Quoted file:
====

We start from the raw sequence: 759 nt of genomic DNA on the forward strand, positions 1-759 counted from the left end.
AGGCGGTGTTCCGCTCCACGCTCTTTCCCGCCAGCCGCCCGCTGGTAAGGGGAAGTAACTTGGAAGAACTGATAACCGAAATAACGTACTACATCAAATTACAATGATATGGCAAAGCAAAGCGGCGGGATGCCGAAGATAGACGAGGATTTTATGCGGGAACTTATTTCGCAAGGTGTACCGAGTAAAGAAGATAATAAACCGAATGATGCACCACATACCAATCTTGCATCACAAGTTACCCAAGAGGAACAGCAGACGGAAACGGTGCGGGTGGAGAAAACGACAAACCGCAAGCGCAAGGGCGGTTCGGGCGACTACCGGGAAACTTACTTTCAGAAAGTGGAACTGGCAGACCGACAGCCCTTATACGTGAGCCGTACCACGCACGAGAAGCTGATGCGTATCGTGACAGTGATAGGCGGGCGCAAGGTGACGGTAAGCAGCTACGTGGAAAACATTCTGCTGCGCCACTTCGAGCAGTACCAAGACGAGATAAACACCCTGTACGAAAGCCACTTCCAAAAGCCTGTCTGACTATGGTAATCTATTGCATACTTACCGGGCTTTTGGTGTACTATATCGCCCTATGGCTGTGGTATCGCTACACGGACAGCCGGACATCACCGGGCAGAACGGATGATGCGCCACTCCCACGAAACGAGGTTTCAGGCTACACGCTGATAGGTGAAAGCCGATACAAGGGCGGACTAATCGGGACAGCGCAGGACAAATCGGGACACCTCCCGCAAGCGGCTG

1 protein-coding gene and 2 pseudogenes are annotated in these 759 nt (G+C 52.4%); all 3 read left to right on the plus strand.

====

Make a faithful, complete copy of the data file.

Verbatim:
We start from the raw sequence: 759 nt of genomic DNA on the forward strand, positions 1-759 counted from the left end.
AGGCGGTGTTCCGCTCCACGCTCTTTCCCGCCAGCCGCCCGCTGGTAAGGGGAAGTAACTTGGAAGAACTGATAACCGAAATAACGTACTACATCAAATTACAATGATATGGCAAAGCAAAGCGGCGGGATGCCGAAGATAGACGAGGATTTTATGCGGGAACTTATTTCGCAAGGTGTACCGAGTAAAGAAGATAATAAACCGAATGATGCACCACATACCAATCTTGCATCACAAGTTACCCAAGAGGAACAGCAGACGGAAACGGTGCGGGTGGAGAAAACGACAAACCGCAAGCGCAAGGGCGGTTCGGGCGACTACCGGGAAACTTACTTTCAGAAAGTGGAACTGGCAGACCGACAGCCCTTATACGTGAGCCGTACCACGCACGAGAAGCTGATGCGTATCGTGACAGTGATAGGCGGGCGCAAGGTGACGGTAAGCAGCTACGTGGAAAACATTCTGCTGCGCCACTTCGAGCAGTACCAAGACGAGATAAACACCCTGTACGAAAGCCACTTCCAAAAGCCTGTCTGACTATGGTAATCTATTGCATACTTACCGGGCTTTTGGTGTACTATATCGCCCTATGGCTGTGGTATCGCTACACGGACAGCCGGACATCACCGGGCAGAACGGATGATGCGCCACTCCCACGAAACGAGGTTTCAGGCTACACGCTGATAGGTGAAAGCCGATACAAGGGCGGACTAATCGGGACAGCGCAGGACAAATCGGGACACCTCCCGCAAGCGGCTG

1 protein-coding gene and 2 pseudogenes are annotated in these 759 nt (G+C 52.4%); all 3 read left to right on the plus strand.